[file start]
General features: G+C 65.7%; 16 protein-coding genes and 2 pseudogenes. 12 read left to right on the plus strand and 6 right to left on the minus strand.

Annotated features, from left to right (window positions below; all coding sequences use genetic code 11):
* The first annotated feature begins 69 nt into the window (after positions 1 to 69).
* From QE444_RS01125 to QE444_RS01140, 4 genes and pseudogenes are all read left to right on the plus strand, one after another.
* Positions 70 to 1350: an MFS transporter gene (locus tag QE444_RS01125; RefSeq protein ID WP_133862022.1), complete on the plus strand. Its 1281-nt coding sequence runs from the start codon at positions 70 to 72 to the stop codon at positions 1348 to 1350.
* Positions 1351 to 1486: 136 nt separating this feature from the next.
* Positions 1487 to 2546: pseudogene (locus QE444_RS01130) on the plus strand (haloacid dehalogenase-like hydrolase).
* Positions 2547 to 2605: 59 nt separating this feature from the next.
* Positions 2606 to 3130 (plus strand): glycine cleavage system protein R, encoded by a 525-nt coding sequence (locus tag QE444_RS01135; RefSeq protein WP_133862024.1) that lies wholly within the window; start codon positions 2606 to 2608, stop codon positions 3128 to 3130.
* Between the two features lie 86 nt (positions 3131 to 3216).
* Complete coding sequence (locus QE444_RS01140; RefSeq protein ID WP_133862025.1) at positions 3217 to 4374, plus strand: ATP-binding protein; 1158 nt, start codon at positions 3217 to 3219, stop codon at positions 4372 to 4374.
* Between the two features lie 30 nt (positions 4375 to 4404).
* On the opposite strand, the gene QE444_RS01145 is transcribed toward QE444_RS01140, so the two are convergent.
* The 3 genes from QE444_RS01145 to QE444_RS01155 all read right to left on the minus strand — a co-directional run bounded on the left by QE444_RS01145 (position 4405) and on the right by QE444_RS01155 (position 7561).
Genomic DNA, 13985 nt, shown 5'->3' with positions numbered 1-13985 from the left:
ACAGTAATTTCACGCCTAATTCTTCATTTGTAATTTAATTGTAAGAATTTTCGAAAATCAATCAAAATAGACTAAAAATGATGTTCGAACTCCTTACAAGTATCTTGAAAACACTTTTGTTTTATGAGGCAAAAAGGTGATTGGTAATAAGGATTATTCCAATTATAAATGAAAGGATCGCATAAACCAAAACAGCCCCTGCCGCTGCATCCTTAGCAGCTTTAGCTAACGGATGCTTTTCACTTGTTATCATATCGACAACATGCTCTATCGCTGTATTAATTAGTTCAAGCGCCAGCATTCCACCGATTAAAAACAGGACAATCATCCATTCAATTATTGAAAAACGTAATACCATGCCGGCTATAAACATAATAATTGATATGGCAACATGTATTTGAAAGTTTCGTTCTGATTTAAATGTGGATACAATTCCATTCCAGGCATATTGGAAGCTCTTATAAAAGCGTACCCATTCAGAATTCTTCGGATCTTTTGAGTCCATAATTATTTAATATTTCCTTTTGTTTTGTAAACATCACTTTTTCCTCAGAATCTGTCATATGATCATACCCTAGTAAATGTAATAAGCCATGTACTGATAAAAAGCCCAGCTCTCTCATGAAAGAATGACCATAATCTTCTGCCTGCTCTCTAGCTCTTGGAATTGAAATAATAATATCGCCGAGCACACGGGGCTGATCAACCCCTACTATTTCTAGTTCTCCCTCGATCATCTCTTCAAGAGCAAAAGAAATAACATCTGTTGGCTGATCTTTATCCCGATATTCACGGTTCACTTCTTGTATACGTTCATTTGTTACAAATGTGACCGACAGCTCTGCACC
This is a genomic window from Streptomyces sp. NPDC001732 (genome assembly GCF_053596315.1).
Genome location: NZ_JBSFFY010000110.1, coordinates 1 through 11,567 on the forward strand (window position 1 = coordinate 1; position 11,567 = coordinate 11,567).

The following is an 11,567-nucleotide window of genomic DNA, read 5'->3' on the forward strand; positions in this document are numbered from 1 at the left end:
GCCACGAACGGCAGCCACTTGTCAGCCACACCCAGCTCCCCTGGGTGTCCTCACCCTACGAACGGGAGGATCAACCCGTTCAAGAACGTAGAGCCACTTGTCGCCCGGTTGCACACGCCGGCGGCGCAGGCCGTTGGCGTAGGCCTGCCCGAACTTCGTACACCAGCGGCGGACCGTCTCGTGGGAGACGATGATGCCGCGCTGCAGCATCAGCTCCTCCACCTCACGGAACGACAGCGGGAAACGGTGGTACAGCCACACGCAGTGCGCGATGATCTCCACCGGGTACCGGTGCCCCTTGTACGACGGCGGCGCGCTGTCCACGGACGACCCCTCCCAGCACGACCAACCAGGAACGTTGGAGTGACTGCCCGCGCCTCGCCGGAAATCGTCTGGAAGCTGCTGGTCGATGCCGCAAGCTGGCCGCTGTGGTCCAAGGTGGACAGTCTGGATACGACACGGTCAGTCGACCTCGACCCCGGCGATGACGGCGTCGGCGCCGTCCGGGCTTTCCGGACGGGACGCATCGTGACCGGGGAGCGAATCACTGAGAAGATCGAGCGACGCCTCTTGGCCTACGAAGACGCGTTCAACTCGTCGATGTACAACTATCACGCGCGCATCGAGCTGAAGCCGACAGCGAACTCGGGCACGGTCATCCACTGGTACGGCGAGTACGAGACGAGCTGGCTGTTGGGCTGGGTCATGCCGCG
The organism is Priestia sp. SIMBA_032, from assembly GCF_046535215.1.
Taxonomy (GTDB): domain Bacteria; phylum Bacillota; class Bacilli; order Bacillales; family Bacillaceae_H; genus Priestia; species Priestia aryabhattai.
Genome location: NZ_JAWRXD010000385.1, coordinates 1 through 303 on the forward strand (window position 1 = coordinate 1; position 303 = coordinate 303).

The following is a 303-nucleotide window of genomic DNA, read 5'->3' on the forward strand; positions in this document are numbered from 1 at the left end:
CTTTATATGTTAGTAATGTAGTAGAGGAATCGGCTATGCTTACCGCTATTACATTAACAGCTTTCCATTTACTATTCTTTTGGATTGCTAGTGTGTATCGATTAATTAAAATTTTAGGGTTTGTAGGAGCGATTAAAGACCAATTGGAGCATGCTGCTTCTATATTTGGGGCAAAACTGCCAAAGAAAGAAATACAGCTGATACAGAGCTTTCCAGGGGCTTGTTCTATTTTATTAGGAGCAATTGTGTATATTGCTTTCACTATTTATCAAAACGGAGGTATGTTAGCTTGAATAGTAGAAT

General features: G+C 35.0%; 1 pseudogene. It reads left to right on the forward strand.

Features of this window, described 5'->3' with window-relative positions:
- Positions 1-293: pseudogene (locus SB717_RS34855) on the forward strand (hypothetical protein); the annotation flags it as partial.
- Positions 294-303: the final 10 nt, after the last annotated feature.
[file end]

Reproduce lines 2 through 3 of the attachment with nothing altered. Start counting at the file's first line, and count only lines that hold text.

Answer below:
Annotated features, from left to right (window positions below; all coding sequences use genetic code 11):
* The first annotated feature begins 69 nt into the window (after positions 1 to 69).